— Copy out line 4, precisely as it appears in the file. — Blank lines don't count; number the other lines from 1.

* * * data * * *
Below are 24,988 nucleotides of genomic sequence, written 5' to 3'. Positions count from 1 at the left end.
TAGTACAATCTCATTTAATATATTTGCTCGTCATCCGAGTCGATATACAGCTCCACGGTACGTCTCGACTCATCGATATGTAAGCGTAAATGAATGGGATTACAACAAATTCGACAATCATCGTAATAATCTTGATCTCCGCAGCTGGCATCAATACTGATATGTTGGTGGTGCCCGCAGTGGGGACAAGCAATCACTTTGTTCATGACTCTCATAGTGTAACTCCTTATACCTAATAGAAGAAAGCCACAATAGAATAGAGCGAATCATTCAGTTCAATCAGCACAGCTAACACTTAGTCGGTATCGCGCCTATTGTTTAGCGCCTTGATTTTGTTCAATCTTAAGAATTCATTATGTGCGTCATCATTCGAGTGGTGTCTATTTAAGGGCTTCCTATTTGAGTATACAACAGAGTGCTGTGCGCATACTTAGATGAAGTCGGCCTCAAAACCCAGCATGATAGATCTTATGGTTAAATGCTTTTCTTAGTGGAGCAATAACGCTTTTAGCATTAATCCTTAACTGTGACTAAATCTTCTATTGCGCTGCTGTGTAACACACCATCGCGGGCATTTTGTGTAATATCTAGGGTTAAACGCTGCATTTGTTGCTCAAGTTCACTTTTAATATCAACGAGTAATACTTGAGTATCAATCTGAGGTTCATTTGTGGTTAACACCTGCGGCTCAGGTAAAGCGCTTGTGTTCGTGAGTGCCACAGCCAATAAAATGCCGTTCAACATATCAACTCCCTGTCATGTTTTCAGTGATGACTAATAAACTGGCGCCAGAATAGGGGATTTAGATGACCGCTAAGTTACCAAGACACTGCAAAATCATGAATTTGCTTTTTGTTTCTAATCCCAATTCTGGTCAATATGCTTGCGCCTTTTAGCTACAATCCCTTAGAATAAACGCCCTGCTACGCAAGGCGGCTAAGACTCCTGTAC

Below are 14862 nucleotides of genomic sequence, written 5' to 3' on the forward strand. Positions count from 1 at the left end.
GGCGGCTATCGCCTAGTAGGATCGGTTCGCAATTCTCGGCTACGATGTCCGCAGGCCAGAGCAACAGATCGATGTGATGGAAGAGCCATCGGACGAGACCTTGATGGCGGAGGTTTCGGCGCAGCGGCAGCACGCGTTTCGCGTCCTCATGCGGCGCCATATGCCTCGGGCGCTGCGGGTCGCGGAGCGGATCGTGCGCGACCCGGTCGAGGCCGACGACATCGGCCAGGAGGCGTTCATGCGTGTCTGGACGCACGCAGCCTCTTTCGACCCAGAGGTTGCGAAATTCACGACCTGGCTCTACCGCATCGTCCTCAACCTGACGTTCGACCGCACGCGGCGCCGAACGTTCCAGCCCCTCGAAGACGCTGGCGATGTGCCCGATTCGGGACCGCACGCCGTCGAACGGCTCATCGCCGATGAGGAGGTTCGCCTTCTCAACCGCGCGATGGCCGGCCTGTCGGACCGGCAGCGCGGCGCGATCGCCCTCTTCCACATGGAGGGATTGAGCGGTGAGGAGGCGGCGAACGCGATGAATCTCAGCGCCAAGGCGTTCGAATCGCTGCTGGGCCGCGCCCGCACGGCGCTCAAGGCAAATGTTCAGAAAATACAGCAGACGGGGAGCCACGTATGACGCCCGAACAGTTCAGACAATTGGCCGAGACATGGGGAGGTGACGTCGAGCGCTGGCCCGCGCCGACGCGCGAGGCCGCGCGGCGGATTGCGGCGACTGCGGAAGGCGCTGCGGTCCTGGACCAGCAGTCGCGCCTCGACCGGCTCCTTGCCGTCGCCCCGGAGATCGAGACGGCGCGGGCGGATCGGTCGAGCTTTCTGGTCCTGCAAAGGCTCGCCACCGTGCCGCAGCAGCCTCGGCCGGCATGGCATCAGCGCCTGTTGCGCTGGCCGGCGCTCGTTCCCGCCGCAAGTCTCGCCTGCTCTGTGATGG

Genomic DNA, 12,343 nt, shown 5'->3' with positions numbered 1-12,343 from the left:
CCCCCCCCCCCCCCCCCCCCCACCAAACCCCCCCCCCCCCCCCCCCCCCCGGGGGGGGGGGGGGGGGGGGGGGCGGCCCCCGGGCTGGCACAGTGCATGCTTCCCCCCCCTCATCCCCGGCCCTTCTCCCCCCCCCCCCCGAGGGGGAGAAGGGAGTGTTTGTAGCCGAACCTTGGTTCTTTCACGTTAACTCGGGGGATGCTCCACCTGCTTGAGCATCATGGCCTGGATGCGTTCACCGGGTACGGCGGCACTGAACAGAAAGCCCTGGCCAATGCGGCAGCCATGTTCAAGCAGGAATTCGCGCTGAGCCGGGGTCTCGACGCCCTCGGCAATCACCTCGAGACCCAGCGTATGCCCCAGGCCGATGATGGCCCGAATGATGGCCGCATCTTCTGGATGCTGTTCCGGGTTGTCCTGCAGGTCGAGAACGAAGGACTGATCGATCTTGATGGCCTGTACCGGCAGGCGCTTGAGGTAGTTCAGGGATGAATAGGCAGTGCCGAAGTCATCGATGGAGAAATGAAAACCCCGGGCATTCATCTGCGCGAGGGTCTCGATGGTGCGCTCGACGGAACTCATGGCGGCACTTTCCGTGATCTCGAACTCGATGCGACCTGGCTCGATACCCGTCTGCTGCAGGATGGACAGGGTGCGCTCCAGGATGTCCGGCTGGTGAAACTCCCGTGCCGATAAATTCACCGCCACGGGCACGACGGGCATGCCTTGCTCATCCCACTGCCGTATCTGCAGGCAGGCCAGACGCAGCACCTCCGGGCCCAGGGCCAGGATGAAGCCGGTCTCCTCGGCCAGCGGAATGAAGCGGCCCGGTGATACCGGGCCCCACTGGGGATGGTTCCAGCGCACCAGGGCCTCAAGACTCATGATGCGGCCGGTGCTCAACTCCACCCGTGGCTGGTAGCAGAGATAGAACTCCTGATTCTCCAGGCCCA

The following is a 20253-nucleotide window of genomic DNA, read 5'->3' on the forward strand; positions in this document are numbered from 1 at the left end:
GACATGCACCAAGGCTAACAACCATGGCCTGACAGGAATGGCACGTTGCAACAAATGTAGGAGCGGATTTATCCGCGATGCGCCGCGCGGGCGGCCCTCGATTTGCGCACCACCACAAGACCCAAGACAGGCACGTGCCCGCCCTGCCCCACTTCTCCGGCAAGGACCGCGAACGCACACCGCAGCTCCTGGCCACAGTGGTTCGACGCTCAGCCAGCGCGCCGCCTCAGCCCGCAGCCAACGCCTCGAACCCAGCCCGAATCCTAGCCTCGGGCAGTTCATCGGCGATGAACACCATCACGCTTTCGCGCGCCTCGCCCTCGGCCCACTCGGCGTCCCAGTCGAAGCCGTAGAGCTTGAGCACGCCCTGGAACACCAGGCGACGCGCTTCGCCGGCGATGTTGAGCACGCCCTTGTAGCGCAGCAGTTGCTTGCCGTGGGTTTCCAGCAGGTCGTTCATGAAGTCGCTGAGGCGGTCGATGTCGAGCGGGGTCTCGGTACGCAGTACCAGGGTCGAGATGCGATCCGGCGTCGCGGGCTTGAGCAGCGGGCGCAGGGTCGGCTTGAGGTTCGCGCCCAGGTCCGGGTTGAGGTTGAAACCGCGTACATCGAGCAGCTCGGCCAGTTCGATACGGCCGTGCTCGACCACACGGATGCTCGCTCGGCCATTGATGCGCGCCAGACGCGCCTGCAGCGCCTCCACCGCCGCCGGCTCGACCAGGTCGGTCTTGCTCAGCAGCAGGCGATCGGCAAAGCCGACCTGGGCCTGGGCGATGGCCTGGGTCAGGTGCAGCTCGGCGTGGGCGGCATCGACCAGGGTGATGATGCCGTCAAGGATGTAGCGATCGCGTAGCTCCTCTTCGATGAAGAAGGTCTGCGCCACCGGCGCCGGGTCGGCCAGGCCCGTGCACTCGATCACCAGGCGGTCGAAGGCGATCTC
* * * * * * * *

GGCGGCTATCGCCTAGTAGGATCGGTTCGCAATTCTCGGCTACGATGTCCGCAGGCCAGAGCAACAGATCGATGTGATGGAAGAGCCATCGGACGAGACCTTGATGGCGGAGGTTTCGGCGCAGCGGCAGCACGCGTTTCGCGTCCTCATGCGGCGCCATATGCCTCGGGCGCTGCGGGTCGCGGAGCGGATCGTGCGCGACCCGGTCGAGGCCGACGACATCGGCCAGGAGGCGTTCATGCGTGTCTGGACGCACGCAGCCTCTTTCGACCCAGAGGTTGCGAAATTCACGACCTGGCTCTACCGCATCGTCCTCAACCTGACGTTCGACCGCACGCGGCGCCGAACGTTCCAGCCCCTCGAAGACGCTGGCGATGTGCCCGATTCGGGACCGCACGCCGTCGAACGGCTCATCGCCGATGAGGAGGTTCGCCTTCTCAACCGCGCGATGGCCGGCCTGTCGGACCGGCAGCGCGGCGCGATCGCCCTCTTCCACATGGAGGGATTGAGCGGTGAGGAGGCGGCGAACGCGATGAATCTCAGCGCCAAGGCGTTCGAATCGCTGCTGGGCCGCGCCCGCACGGCGCTCAAGGCAAATGTTCAGAAAATACAGCAGACGGGGAGCCACGTATGACGCCCGAACAGTTCAGACAATTGGCCGAGACATGGGGAGGTGACGTCGAGCGCTGGCCCGCGCCGACGCGCGAGGCCGCGCGGCGGATTGCGGCGACTGCGGAAGGCGCTGCGGTCCTGGACCAGCAGTCGCGCCTCGACCGGCTCCTTGCCGTCGCCCCGGAGATCGAGACGGCGCGGGCGGATCGGTCGAGCTTTCTGGTCCTGCAAAGGCTCGCCACCGTGCCGCAGCAGCCTCGGCCGGCATGGCATCAGCGCCTGTTGCGCTGGCCGGCGCTCGTTCCCGCCGCAAGTCTCGCCTGCTCTGTGATGG